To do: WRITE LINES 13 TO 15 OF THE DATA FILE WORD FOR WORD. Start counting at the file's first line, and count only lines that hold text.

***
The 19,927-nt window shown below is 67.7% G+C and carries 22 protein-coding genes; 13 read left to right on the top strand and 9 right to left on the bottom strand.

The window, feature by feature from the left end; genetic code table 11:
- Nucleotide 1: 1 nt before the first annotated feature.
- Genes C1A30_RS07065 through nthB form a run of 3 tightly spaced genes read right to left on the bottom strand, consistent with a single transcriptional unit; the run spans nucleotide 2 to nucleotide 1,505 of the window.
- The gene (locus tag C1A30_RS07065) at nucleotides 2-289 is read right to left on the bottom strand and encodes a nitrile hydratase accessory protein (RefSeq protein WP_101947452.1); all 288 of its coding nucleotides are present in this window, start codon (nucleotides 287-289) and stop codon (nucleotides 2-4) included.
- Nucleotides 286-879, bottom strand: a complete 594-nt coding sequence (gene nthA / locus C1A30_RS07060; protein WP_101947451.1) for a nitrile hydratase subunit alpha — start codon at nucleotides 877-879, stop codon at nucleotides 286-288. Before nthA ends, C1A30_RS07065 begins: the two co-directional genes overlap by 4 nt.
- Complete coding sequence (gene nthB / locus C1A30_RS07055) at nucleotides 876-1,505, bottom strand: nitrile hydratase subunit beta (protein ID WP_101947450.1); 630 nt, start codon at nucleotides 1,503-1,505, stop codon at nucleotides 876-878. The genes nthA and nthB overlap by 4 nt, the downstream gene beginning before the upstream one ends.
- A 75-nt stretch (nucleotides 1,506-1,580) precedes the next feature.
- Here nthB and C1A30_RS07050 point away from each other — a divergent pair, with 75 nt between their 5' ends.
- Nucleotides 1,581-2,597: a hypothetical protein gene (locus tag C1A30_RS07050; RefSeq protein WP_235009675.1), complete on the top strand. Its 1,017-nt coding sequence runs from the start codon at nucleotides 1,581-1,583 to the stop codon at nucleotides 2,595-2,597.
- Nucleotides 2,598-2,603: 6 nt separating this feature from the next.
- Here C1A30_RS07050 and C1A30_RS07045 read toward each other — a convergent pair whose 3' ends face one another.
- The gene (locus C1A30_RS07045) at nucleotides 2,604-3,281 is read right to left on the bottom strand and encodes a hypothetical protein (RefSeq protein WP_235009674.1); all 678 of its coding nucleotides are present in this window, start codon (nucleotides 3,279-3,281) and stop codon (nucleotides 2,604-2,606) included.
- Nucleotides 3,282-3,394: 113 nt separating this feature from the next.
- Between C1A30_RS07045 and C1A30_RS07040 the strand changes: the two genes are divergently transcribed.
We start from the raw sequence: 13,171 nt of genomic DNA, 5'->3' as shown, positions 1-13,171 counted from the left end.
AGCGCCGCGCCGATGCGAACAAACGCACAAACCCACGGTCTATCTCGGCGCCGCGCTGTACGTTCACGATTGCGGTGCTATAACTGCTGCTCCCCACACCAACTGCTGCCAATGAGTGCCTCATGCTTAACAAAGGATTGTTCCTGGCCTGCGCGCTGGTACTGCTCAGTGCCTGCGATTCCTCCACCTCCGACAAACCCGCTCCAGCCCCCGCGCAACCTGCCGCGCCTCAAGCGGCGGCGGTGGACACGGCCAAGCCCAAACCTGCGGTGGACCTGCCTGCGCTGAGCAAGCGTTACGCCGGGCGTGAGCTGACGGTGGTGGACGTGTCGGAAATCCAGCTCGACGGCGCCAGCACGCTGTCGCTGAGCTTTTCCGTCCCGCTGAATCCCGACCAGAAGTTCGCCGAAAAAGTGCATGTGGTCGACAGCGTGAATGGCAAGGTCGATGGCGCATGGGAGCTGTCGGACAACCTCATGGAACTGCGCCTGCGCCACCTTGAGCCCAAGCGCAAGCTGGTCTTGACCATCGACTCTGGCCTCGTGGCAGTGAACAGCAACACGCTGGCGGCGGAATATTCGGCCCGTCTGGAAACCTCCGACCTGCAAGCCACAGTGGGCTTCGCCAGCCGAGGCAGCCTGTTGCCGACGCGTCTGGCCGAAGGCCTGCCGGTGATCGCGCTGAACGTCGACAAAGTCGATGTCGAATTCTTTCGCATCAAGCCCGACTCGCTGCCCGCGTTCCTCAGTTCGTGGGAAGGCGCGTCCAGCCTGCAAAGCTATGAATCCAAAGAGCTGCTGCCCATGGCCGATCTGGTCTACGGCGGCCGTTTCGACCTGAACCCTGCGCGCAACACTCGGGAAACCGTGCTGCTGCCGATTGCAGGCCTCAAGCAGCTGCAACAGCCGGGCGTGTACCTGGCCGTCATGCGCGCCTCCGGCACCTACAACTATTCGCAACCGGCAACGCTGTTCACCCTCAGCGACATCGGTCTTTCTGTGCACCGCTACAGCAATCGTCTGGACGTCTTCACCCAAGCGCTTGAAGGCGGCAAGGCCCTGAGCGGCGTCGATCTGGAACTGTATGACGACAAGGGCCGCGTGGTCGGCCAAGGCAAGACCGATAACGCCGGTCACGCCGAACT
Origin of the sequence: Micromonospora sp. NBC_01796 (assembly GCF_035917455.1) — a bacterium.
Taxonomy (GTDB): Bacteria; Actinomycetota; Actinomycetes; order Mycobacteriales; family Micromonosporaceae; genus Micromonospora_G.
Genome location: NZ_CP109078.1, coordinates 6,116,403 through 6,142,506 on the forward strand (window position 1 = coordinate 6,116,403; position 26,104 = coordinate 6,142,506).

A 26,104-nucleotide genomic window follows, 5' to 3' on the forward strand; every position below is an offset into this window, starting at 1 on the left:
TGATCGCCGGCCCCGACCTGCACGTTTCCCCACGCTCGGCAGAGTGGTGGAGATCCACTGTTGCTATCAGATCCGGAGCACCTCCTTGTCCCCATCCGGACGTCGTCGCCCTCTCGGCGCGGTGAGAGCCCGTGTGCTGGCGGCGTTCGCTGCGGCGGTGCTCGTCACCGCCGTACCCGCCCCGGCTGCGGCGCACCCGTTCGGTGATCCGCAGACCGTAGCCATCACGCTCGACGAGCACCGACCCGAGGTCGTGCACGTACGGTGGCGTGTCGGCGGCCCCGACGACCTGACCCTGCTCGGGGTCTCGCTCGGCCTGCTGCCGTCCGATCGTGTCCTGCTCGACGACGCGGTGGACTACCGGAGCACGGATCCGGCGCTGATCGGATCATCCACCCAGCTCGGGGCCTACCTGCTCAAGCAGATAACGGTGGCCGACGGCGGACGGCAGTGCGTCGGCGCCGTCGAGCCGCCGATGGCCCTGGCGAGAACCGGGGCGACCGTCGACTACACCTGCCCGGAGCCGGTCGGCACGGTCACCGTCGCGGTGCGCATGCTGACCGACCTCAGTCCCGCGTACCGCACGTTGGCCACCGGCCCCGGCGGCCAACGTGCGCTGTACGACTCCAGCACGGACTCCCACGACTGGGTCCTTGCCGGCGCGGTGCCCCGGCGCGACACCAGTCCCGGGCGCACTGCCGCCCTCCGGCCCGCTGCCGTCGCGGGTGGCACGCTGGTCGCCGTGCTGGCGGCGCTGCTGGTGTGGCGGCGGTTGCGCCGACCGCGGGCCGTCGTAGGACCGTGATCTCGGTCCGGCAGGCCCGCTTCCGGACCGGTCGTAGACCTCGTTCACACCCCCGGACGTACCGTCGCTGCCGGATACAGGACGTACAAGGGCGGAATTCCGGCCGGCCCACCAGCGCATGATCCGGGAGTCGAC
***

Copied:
- The gene (locus C1A30_RS07045) at nucleotides 2,604-3,281 is read right to left on the bottom strand and encodes a hypothetical protein (RefSeq protein WP_235009674.1); all 678 of its coding nucleotides are present in this window, start codon (nucleotides 3,279-3,281) and stop codon (nucleotides 2,604-2,606) included.
- Nucleotides 3,282-3,394: 113 nt separating this feature from the next.
- Between C1A30_RS07045 and C1A30_RS07040 the strand changes: the two genes are divergently transcribed.